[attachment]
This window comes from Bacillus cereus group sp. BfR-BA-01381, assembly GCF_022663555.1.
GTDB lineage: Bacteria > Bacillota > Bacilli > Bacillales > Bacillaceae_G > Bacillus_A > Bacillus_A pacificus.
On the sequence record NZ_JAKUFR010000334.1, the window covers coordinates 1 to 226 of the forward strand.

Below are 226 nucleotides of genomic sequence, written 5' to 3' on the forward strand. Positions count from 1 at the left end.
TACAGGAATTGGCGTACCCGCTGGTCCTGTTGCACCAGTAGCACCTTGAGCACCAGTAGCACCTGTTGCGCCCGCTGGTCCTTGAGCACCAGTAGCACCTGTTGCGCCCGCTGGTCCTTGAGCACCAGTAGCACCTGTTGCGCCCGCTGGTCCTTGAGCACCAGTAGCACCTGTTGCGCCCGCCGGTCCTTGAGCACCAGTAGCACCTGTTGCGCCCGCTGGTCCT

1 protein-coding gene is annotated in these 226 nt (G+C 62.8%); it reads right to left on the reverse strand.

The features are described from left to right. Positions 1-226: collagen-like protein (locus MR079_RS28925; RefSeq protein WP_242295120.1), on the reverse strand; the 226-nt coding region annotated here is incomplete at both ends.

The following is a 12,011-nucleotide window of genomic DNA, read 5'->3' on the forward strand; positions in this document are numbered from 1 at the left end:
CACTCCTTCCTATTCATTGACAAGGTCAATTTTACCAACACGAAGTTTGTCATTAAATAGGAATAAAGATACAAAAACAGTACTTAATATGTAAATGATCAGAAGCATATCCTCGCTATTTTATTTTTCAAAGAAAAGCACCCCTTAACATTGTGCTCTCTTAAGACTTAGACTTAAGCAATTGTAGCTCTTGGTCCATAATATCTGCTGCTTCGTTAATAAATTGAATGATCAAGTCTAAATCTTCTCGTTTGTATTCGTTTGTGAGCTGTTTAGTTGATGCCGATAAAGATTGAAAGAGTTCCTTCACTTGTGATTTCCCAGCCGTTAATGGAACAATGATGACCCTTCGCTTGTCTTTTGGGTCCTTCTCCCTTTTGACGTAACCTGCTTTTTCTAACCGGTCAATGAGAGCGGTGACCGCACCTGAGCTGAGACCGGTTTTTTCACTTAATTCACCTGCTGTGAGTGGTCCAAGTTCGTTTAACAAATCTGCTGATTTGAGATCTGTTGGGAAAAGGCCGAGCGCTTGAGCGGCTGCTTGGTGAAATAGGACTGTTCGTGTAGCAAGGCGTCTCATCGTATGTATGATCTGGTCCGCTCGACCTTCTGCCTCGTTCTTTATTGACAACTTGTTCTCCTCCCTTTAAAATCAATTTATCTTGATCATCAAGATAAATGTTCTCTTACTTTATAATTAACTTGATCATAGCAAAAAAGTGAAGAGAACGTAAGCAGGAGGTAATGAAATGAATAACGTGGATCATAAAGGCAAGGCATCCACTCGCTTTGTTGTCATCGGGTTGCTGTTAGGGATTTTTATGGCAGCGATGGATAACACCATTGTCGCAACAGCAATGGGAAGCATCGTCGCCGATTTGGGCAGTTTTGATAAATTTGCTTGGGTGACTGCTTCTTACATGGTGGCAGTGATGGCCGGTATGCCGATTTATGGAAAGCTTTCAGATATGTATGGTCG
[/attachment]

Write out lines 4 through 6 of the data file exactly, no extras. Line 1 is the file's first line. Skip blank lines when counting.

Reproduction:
Below are 226 nucleotides of genomic sequence, written 5' to 3' on the forward strand. Positions count from 1 at the left end.
TACAGGAATTGGCGTACCCGCTGGTCCTGTTGCACCAGTAGCACCTTGAGCACCAGTAGCACCTGTTGCGCCCGCTGGTCCTTGAGCACCAGTAGCACCTGTTGCGCCCGCTGGTCCTTGAGCACCAGTAGCACCTGTTGCGCCCGCTGGTCCTTGAGCACCAGTAGCACCTGTTGCGCCCGCCGGTCCTTGAGCACCAGTAGCACCTGTTGCGCCCGCTGGTCCT

1 protein-coding gene is annotated in these 226 nt (G+C 62.8%); it reads right to left on the reverse strand.